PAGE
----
While the Incas invented many techniques for preparing potatoes, frying was not one of them. They either baked or boiled or made flour from them. Until after the arrival of the Europeans, the New World had no cooking oil. But in Europe, with lard and olive oil, frying was a common mode of cooking.
Fried potato recipes began to evolve around the late 1700s and early 1800s. Fritters, pancakes, latkes, hash browns, home fries, and rosti were made under various names around the world. Cottage and home fries became breakfast fare, but deep-frying was mastered in France during the late eighteenth century and the resulting dish was called pommes de terre frites, pommes frites, or pomfrits. In Potato: A Global History, author Andrew Smith notes that in 1801 President Thomas Jefferson brought a French chef to the White House and made a note of a recipe for pommes de terre frites à cru, en petites tranches (raw potatoes cut into small strips and fried).
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Excerpted from Smashed, Mashed, Boiled, and Baked – And Fried, Too! By Raghavan Iyer. Published by Workman Publishing Co., Inc. Copyright © 2016 Raghavan Iyer. Photo by Matthew Benson.
What makes these French fries Ultimate? The proper technique of cutting the potatoes into the right width, the double frying method (the second frying after being dusted with cornstarch), and the perfect temperatures during both the frying stages deliver the crispy-on-the outside and tender-on-the-inside fry.
- 1 pound large russet potatoes
- canola oil for deep frying
- 1 tablespoon cornstarch
- coarse sea or kosher salt for sprinkling
- coarsely cracked black peppercorns for sprinkling
- Fill a large bowl with cold water. Scrub the potatoes well under running water. Peeling them or leaving the skin on is a personal preference. (I love them both ways but then I love potatoes every way, so that really should not surprise you.) Slice the potatoes lengthwise into ¼-inch-thick planks. Stack a few planks and cut them lengthwise into ⅛- to ¼-inch-wide fingers. (Alternatively, you can use a mandoline with its french-fry blade in place or the french-fry disk on a food processor.) Submerge the cut potatoes immediately in the bowl of water to prevent them from discoloring and to rid them of excess surface starch.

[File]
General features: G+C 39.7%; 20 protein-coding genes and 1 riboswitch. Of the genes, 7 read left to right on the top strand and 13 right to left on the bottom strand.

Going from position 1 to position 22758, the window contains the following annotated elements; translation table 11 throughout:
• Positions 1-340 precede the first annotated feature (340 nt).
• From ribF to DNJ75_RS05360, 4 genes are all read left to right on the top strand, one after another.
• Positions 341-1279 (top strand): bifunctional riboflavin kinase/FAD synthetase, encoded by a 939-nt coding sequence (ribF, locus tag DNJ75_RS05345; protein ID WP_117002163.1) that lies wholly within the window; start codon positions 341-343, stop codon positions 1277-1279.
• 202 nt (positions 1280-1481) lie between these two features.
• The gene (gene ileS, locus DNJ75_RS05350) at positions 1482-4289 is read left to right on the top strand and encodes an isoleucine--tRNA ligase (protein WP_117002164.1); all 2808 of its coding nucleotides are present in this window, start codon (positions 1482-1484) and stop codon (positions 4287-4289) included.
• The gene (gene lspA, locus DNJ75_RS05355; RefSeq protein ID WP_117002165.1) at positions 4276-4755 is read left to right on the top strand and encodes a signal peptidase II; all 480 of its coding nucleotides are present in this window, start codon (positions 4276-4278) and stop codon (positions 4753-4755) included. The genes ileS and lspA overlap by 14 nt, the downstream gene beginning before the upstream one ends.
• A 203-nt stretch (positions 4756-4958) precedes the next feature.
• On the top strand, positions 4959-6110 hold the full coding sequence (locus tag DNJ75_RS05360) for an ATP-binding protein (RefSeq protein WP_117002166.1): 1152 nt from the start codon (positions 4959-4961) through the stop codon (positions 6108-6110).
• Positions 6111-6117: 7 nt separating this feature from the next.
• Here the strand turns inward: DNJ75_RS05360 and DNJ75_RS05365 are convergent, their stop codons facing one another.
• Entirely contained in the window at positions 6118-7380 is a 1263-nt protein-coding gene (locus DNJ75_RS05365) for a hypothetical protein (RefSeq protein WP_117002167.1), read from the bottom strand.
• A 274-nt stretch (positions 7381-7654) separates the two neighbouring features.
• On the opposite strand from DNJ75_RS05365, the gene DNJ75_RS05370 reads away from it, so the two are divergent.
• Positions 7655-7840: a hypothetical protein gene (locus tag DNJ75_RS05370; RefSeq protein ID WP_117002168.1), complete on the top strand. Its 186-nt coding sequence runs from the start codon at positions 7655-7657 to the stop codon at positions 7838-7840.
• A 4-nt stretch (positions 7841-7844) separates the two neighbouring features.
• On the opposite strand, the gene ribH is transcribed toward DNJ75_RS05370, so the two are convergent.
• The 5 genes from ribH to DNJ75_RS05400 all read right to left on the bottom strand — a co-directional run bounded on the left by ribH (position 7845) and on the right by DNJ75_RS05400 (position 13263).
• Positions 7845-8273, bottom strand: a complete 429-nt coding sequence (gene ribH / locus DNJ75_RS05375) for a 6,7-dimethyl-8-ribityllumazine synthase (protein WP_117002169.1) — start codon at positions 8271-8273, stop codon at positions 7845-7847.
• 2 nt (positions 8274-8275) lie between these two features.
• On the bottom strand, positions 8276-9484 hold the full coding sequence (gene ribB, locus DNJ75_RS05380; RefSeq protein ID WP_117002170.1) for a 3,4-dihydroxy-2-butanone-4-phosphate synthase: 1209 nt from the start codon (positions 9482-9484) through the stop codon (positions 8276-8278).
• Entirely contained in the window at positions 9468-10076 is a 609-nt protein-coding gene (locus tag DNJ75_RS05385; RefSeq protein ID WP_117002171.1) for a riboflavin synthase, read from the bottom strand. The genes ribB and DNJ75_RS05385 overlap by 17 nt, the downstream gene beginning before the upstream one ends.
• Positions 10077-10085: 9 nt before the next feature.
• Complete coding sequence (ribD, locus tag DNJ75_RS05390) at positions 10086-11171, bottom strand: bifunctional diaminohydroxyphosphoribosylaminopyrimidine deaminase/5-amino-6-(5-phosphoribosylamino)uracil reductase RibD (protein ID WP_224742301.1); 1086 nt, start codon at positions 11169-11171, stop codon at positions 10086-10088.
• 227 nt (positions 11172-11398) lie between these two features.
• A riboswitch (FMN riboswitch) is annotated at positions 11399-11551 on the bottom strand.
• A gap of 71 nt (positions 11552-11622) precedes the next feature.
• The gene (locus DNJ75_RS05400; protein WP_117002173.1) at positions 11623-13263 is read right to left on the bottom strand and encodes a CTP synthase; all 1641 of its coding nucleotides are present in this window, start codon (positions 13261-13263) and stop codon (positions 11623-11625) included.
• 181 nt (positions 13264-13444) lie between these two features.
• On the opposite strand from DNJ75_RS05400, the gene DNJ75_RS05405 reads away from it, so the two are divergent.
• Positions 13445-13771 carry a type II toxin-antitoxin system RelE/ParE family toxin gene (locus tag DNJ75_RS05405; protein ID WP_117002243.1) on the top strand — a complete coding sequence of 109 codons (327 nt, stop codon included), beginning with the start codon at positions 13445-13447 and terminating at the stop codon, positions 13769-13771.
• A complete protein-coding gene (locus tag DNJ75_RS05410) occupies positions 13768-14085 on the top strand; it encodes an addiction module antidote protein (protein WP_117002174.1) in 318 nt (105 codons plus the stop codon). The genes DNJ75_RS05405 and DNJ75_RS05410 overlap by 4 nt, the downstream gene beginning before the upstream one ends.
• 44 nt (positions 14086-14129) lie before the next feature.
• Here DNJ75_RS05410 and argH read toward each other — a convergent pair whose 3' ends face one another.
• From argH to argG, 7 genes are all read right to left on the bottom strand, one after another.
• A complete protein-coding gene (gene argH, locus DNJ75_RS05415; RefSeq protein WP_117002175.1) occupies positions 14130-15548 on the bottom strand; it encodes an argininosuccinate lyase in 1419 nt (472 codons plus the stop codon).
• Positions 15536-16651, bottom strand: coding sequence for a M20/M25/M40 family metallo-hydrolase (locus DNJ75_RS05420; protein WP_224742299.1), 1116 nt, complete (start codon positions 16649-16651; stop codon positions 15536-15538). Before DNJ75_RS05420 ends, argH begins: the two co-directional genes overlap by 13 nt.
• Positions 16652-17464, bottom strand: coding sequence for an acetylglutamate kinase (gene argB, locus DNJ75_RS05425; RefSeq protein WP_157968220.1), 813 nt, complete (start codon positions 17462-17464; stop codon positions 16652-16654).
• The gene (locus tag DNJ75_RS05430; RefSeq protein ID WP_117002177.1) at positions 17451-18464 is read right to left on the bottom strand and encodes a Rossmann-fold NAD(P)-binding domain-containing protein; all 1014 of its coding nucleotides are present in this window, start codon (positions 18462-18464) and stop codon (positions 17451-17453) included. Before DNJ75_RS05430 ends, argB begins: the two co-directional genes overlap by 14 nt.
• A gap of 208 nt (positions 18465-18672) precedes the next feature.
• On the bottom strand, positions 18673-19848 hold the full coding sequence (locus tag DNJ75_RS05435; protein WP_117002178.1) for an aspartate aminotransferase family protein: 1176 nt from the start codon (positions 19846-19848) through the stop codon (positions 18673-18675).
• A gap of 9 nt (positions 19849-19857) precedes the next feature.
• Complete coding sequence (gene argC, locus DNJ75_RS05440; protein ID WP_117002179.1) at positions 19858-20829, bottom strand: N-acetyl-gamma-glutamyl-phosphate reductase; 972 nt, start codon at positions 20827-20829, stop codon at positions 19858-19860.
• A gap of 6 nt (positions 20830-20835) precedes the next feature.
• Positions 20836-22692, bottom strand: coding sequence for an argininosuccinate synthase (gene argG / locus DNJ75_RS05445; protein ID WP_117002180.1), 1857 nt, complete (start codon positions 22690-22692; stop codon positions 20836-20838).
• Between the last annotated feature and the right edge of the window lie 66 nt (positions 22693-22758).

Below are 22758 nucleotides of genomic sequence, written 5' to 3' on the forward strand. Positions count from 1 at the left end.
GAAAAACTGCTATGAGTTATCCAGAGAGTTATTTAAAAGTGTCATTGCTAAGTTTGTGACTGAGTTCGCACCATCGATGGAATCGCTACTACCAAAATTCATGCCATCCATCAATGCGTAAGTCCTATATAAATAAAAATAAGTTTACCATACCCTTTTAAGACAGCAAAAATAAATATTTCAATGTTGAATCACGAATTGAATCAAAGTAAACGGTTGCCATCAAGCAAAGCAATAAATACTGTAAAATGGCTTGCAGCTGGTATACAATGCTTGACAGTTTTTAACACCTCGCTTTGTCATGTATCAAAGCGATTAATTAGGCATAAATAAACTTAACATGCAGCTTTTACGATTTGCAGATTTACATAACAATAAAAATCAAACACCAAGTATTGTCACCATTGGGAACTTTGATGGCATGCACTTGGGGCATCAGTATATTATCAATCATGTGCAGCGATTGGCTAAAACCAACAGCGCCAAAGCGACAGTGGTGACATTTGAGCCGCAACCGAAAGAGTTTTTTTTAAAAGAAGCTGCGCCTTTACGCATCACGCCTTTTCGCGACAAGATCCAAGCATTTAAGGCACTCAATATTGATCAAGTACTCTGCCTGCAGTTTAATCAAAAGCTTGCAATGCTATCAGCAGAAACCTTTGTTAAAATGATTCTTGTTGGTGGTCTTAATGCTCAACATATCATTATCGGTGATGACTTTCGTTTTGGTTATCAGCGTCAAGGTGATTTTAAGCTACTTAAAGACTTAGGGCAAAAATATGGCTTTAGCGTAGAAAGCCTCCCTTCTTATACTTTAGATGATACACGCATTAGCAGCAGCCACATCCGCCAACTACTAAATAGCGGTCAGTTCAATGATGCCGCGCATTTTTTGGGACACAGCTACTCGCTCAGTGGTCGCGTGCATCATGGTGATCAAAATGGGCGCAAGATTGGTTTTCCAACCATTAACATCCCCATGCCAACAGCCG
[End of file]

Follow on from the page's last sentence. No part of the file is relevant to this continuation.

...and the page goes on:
- As the potatoes soak, pour oil to a depth of 2 to 3 inches into a wok, Dutch oven, or large saucepan. Heat the oil over medium heat until a candy or deep-frying thermometer inserted into the oil (without touching the pan bottom) registers 325°F. (I cannot emphasize too much the importance of a thermometer if you wish to make perfect fries.) Line a cookie sheet with several layers of paper towels and set a wire rack on top, for draining the partially cooked potatoes of excess oil.
- Lay out a clean cotton kitchen towel or several layers of paper towels on the counter, for drying the potatoes. Drain the potatoes in a colander and rinse them a bit under running water. Give the colander a good shake or two to rid the potatoes of excess water. Spread out the potatoes on the towel and dry them well.
- Divide the potatoes into 4 equal portions. Drop a portion gently into the oil. You will notice the temperature dip down 30°F or so. Allow the potatoes to cook at that temperature, stirring a couple of times, until they appear a bit soft and pale brown, about 5 minutes. Do not let them sit any longer in the oil. Lift them out with a slotted spoon and transfer them to the rack to drain. Return the oil to 325°F and repeat with the remaining potatoes. When you’re done, turn off the heat.
- Once the potatoes have all had a chance to drip excess oil, transfer them to a medium-size bowl and sprinkle the cornstarch over them, snow-like. Toss to coat the potatoes well with the starch. Remove the paper towels from the cookie sheet and give it a wipe to clear off any remaining oil. Transfer the potatoes back to the cookie sheet, spread them out into a single layer, and place them in the freezer to chill for about 10 minutes. (You can let them freeze at this point. Once frozen, move them to a zip-top bag. They’ll keep, frozen, for up to a month.)
- When you are ready to eat, line a medium-size bowl with several layers of paper towels. Crank up the heat under the oil (the same oil if you’re continuing right away, fresh oil if you had frozen the potatoes) until the thermometer registers at 400°F. Carefully drop one-quarter of the chilled (or frozen) fries into the oil. The temperature will drop to around 375°F. Make sure the heat under the pan is adjusted to maintain this temperature. As soon as the fries are caramel brown and crispy, 2 to 3 minutes, fish them out of the hot oil with a slotted spoon and drop them into the paper towel-lined bowl. Toss them gently to remove excess oil. Sprinkle the salt and peppercorns over them, toss again. Repeat frying, draining, sprinkling, and serving the remaining potatoes in 3 more batches. No, do not wait to serve them until all of them are fried. They are best as soon as you sprinkle them with salt and pepper.
Skip the ketchup. Serve these chips with bowls of Creamy Jalapeño Sauce or Black Bean-Queso Dip.
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